But it's still uncertain whether the research groups will find any takers for the technology among U.S. companies. "It's not the technical viability of the technology [in question], but the financial viability," Coufal said.
Competition for research dollars is fierce in corporate research departments. IBM, for one, has spent millions to develop holographic data storage component technology and has a holographic data storage system at Almaden. The system is based on technology that uses lithium niobate, a photorefractive material used in early holographic storage systems. The material has since been surpassed by new photopolymers that are more sensitive, to allow faster writing speeds, and are less volatile in terms of temperature and humidity.
Coufal believes it's time for the government to stop funding the research and let companies make a commitment to the technology. He believes corporate funding would be forthcoming if the technology showed "a comparable steep slope of improvement vis--vis magnetic recording."
In recent years, magnetic technology has nearly caught up to holography's storage density and transfer rates.
"In the five years since research has been revived through HDSS and Prism, progress in holographic storage has been phenomenal, and people have achieved what they said they were going to achieve," said Barry H. Schechtman, director of the National Storage Industry Consortium (San Diego). "But at the same time, research in magnetic recording has accelerated."
Schechtman noted that magnetic storage densities advanced faster in the last two years than in the full history of the technology.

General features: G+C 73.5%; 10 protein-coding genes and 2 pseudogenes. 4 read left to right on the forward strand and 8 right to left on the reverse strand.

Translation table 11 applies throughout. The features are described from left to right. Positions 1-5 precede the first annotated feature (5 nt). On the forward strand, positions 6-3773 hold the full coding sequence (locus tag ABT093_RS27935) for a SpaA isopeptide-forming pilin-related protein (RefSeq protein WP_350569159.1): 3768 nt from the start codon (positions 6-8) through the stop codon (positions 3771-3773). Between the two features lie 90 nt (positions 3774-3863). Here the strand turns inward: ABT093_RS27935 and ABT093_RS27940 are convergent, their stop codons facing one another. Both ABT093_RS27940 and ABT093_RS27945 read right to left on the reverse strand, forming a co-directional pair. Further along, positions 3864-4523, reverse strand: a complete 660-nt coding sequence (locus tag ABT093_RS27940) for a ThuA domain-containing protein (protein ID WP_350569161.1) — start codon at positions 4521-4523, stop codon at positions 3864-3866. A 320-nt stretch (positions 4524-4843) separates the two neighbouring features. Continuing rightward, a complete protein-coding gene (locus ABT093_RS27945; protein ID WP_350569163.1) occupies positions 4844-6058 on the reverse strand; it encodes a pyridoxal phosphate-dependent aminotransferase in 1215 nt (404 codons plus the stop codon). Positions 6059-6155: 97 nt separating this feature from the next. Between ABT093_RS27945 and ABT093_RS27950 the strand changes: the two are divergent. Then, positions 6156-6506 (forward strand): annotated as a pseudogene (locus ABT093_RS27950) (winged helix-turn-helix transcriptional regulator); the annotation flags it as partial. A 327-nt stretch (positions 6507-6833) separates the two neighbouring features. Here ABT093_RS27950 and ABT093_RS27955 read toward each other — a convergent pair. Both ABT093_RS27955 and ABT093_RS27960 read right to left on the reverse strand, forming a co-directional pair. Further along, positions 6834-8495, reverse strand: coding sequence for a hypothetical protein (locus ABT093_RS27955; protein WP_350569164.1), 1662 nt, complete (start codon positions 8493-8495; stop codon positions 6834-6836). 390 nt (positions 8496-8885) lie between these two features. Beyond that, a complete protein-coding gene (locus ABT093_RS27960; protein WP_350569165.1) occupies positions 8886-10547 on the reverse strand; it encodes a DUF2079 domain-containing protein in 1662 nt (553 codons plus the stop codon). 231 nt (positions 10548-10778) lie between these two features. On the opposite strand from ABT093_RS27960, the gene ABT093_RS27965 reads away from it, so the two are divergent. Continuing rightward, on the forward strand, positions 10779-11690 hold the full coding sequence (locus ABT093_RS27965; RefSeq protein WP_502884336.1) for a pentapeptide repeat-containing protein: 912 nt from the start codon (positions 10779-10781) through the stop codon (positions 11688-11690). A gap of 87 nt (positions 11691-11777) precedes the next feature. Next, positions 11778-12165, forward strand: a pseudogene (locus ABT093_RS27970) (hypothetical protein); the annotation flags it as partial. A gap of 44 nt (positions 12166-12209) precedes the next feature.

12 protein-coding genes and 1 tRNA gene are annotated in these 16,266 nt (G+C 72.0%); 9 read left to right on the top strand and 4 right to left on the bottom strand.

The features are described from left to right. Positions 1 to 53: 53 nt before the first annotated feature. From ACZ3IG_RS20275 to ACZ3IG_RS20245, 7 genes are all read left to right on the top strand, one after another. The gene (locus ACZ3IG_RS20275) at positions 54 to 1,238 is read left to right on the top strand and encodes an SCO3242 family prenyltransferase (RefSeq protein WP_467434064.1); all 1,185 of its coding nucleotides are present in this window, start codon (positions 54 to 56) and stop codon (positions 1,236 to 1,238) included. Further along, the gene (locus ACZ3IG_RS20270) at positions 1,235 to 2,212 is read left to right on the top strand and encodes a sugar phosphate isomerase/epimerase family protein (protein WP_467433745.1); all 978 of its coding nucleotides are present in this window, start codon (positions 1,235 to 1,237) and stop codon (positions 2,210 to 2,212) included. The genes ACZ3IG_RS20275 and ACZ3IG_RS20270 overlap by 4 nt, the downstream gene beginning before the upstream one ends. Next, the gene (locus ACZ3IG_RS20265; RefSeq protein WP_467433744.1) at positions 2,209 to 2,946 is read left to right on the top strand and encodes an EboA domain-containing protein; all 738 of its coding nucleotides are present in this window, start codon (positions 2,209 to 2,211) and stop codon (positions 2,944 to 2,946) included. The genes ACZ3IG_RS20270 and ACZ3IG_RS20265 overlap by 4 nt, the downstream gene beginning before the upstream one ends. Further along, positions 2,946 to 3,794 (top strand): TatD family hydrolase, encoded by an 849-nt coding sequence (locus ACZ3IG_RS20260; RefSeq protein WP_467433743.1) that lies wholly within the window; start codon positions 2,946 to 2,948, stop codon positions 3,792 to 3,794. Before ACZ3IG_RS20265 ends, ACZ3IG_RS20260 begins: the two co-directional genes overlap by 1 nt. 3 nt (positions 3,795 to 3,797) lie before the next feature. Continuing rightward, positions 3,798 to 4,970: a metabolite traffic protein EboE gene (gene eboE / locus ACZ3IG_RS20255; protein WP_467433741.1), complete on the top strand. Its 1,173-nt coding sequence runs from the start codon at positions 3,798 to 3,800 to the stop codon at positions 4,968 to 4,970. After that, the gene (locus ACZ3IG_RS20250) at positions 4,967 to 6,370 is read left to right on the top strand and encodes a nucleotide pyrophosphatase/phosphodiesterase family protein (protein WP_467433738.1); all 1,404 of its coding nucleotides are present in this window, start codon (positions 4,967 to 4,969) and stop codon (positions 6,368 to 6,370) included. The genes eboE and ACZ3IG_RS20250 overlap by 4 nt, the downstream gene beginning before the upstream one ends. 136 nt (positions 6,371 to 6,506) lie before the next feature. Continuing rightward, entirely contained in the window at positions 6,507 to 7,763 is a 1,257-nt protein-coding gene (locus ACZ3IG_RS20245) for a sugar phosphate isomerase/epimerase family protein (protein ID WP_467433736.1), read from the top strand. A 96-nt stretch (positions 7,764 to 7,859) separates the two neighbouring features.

"In the 1980s the technology advanced 30 percent per year, in the '90s it increased 60 percent and in the last two years it's advanced at 120 percent per year," he said.
Holographic-storage researchers have two burdens, Schechtman said: "to finish up the proof-of-concept work and demonstrate that all the pieces are there and can work together; and to find an application niche for the technology."
One company believes it can overcome the obstacles holographic storage faces. Lucent Technologies' Bell Laboratories recently committed to funding the commercialization of the technology, together with Imation Corp. The companies agreed to develop a prototype for holographic storage media based on a photopolymer material developed by Bell Labs. If all goes well, Imation will produce write-once commercial media products based on it.
"We believe Lucent has solved the key industry problems [in holographic data storage]," said Brad Rubin, director of R&D at Imation. "The industry has been stopped by materials issues" as it has sought to find suitable photopolymers with the right bit-storage characteristics and sufficient environmental ruggedness in extremes of temperature and humidity.
Imation's charter is to take an experimental substance Lucent has developed for holographic storage media and make it production-worthy at a cost the market can support, Rubin said.
Bell Labs researchers discovered a photopolymer a few years ago that has more sensitivity and better dynamic range than the lithium niobate that had been used for roughly the last 30 years, said Kevin Curtis, group leader for holographic storage at the Physical Research Lab at Bell Labs (Murray Hill). "By adding new techniques, we changed the requirements of the material for write-once, read-many-times [holographic] storage devices," he said.
Curtis predicted that the first-generation holographic drives will be able to store 125 Gbytes of data on a 5-1/4-inch disk with transfer rates of 40 Mbytes/s.